Originally posted at The Atlantic

No matter what happens now, the virus will continue to circulate around the world.

The coronavirus that causes COVID-19 has sickened more than 16.5 million people across six continents. It is raging in countries that never contained the virus. It is resurging in many of the ones that did. If there was ever a time when this coronavirus could be contained, it has probably passed. One outcome is now looking almost certain: This virus is never going away.

The coronavirus is simply too widespread and too transmissible. The most likely scenario, experts say, is that the pandemic ends at some point—because enough people have been either infected or vaccinated—but the virus continues to circulate in lower levels around the globe. Cases will wax and wane over time. Outbreaks will pop up here and there. Even when a much-anticipated vaccine arrives, it is likely to only suppress but never completely eradicate the virus. (For context, consider that vaccines exist for more than a dozen human viruses but only one, smallpox, has ever been eradicated from the planet, and that took 15 years of immense global coordination.) We will probably be living with this virus for the rest of our lives.

Back in the winter, public-health officials were more hopeful about SARS-CoV-2, the coronavirus that causes COVID-19. SARS, a closely related coronavirus, emerged in late 2002 and infected more than 8,000 people but was snuffed out through intense isolation, contact tracing, and quarantine. The virus was gone from humans by 2004. SARS and SARS-CoV-2 differ in a crucial way, though: The new virus spreads more easily—and in many cases asymptomatically. The strategies that succeeded with SARS are less effective when some of the people who transmit COVID-19 don’t even know they are infected. “It’s very unlikely we’re going to be able to declare the kind of victory we did over SARS,” says Stephen Morse, an epidemiologist at Columbia University.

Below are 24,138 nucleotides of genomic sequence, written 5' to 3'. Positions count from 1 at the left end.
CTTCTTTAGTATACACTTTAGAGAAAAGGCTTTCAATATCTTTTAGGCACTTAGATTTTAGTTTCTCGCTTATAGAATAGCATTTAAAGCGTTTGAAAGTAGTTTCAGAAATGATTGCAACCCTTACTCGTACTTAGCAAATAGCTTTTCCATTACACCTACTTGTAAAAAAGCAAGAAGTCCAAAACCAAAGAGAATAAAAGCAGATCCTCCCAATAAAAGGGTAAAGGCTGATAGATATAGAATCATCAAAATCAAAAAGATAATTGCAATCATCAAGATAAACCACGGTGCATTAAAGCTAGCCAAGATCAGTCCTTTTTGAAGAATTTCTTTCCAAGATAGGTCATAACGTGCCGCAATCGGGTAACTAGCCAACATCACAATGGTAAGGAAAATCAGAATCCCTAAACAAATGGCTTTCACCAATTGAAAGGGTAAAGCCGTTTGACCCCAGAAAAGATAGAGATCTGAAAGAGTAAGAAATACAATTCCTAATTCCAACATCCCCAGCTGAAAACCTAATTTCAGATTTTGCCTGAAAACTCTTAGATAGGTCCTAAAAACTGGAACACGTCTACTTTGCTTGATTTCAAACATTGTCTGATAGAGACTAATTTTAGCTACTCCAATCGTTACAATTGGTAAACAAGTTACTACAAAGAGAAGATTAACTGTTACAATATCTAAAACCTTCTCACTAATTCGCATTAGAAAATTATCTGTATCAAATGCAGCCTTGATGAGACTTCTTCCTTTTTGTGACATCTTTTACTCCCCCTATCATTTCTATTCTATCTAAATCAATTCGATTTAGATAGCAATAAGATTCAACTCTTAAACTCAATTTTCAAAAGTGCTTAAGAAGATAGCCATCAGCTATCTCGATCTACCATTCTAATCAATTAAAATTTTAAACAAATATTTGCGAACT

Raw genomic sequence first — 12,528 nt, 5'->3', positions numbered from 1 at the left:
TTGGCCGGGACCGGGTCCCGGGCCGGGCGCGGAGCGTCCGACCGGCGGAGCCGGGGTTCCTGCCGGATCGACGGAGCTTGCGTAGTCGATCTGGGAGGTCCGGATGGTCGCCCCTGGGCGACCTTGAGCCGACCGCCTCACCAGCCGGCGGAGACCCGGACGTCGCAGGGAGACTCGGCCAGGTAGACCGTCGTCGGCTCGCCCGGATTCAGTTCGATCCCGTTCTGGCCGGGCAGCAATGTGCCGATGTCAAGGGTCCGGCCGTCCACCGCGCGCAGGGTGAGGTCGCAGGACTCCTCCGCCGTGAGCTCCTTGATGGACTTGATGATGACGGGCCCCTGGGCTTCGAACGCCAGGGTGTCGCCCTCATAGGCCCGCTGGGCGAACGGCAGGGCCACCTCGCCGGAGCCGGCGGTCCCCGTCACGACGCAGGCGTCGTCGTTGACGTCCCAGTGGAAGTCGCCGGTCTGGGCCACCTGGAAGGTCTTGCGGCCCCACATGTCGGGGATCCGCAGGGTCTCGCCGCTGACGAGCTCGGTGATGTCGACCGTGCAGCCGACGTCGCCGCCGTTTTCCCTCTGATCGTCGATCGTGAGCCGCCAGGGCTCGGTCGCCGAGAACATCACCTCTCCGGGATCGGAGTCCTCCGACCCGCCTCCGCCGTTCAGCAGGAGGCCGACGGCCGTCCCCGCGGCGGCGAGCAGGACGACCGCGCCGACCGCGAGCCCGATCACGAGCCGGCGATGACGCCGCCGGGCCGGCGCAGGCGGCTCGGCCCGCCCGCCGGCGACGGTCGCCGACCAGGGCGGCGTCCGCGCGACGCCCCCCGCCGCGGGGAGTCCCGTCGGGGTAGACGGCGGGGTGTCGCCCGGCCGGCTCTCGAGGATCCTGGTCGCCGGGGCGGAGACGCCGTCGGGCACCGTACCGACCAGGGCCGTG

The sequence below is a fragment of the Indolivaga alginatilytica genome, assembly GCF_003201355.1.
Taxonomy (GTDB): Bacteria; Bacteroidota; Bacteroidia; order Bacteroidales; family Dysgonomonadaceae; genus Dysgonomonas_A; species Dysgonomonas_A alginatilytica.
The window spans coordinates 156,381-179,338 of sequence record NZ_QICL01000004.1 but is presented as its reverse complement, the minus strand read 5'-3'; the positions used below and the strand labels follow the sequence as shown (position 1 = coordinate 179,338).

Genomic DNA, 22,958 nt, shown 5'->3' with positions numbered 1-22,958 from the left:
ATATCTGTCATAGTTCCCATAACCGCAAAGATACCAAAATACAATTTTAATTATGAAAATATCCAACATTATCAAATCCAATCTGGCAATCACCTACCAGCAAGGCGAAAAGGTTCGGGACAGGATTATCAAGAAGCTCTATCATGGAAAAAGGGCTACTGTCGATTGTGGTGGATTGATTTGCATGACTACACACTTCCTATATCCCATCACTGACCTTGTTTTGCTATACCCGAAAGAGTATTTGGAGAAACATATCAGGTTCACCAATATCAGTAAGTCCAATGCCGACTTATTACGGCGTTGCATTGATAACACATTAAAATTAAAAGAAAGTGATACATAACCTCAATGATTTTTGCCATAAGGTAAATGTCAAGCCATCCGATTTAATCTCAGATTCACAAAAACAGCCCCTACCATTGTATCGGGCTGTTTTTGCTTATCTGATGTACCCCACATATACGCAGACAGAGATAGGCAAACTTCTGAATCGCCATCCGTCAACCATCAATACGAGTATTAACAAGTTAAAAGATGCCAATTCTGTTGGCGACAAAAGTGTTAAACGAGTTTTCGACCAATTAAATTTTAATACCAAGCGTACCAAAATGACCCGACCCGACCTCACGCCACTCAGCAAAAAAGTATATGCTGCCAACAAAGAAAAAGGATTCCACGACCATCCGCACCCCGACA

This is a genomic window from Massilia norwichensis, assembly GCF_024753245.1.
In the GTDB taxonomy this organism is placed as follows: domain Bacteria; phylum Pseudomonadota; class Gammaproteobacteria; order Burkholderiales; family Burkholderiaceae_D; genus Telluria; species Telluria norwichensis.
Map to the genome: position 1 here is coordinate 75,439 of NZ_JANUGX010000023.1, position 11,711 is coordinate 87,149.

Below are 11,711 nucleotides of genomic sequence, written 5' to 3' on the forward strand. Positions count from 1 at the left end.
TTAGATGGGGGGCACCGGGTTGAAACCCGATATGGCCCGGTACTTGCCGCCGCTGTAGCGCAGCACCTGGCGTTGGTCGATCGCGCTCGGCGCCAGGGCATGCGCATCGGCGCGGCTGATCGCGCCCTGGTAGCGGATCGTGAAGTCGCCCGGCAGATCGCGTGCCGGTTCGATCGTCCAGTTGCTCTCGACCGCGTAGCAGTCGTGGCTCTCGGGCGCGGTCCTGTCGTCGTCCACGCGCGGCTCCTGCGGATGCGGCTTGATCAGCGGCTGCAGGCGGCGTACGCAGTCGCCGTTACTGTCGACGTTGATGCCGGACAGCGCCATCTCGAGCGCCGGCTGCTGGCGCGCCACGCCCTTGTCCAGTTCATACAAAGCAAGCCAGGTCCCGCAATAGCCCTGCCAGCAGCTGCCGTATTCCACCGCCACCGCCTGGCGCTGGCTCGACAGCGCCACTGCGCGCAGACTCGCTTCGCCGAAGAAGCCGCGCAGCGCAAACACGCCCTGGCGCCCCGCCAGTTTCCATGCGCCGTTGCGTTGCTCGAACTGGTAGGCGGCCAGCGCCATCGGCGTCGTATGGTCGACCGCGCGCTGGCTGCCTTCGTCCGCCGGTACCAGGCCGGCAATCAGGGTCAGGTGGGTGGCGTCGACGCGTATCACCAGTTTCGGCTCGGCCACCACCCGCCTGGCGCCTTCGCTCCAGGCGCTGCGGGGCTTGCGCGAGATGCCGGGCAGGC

If not, then what does the future of COVID-19 look like? That will depend, says Yonatan Grad, on the strength and duration of immunity against the virus. Grad, an infectious-disease researcher at Harvard, and his colleagues have modeled a few possible trajectories. If immunity lasts only a few months, there could be a big pandemic followed by smaller outbreaks every year. If immunity lasts closer to two years, COVID-19 could peak every other year.  

At this point, how long immunity to COVID-19 will last is unclear; the virus simply hasn’t been infecting humans long enough for us to know. But related coronaviruses are reasonable points of comparison: In SARS, antibodies—which are one component of immunity—wane after two years. Antibodies to a handful of other coronaviruses that cause common colds fade in just a year. “The faster protection goes away, the more difficult for any project to try to move toward eradication,” Grad told me.